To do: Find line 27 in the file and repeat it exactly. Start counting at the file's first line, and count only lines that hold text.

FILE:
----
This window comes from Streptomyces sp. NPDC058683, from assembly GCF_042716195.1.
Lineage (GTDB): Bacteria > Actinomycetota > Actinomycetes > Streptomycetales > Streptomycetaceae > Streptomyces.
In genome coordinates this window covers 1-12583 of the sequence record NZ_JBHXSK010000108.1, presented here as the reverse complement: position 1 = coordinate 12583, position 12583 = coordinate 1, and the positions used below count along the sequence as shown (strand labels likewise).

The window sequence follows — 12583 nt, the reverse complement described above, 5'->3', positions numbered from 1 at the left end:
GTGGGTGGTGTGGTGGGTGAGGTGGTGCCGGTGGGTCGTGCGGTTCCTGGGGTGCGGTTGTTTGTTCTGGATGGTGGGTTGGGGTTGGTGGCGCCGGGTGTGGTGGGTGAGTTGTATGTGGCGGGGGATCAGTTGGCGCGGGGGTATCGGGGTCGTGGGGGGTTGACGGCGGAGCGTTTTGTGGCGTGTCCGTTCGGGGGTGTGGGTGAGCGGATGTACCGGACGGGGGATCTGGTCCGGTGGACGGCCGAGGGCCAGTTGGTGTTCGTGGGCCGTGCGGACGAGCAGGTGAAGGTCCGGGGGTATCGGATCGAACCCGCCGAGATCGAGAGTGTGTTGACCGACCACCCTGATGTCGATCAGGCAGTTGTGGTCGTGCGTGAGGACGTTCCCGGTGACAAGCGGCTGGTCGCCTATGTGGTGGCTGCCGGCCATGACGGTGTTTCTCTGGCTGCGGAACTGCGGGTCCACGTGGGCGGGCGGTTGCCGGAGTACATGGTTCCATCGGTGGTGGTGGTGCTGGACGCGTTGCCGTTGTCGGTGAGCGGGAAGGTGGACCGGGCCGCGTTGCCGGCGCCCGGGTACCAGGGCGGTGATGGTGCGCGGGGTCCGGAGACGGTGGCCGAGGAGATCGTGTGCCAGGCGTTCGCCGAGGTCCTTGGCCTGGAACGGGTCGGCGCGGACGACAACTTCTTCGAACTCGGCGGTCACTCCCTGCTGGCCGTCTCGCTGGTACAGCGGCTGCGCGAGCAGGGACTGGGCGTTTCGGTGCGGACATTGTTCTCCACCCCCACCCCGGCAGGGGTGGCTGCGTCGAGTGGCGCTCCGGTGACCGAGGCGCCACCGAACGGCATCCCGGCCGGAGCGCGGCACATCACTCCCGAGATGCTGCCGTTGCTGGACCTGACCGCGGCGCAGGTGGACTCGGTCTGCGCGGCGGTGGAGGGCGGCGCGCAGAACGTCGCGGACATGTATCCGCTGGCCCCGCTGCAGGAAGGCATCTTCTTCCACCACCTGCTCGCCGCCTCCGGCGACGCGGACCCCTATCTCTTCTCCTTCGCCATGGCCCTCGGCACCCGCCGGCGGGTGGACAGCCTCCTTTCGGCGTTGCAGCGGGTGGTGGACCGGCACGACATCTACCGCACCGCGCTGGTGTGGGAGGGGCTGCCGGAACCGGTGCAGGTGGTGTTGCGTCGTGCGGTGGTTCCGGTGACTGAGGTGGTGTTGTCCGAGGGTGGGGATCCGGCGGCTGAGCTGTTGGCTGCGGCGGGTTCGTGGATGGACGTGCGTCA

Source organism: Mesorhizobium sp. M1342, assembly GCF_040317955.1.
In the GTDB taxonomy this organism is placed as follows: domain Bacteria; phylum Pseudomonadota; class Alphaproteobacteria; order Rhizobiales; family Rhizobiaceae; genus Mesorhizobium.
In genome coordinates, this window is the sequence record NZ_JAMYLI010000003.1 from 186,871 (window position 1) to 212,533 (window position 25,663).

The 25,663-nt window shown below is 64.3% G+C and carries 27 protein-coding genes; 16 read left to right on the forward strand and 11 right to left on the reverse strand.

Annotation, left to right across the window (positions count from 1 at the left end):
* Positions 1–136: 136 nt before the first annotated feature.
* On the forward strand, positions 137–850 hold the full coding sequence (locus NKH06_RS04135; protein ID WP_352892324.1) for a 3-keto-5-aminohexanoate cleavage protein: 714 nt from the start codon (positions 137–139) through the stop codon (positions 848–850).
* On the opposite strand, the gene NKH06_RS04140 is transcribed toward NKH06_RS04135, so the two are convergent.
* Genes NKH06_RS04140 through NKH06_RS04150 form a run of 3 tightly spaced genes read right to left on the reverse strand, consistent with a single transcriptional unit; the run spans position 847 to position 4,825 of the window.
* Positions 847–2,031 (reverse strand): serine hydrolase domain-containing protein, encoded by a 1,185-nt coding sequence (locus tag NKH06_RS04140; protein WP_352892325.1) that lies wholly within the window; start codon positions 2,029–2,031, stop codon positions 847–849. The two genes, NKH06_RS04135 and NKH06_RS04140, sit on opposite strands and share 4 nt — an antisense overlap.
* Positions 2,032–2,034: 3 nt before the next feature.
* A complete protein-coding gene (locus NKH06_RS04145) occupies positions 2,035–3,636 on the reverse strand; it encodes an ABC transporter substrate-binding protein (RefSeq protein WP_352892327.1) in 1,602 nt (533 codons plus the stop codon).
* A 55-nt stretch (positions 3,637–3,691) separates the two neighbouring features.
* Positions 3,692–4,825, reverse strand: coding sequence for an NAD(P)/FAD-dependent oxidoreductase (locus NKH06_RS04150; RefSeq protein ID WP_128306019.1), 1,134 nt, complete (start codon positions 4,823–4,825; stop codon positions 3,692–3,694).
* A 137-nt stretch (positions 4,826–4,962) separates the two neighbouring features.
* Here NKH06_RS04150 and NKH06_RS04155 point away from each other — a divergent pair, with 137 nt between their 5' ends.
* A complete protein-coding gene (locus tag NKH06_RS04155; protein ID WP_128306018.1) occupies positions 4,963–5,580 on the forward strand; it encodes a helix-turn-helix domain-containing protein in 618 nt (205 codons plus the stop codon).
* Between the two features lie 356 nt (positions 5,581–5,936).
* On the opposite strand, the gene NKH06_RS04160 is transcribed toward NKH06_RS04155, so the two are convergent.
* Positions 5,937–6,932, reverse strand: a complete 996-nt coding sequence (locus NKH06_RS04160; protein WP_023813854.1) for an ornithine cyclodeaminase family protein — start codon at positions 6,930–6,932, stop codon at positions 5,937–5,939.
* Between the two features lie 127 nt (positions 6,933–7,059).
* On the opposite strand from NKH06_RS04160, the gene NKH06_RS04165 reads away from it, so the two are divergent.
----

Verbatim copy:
* On the opposite strand from NKH06_RS04160, the gene NKH06_RS04165 reads away from it, so the two are divergent.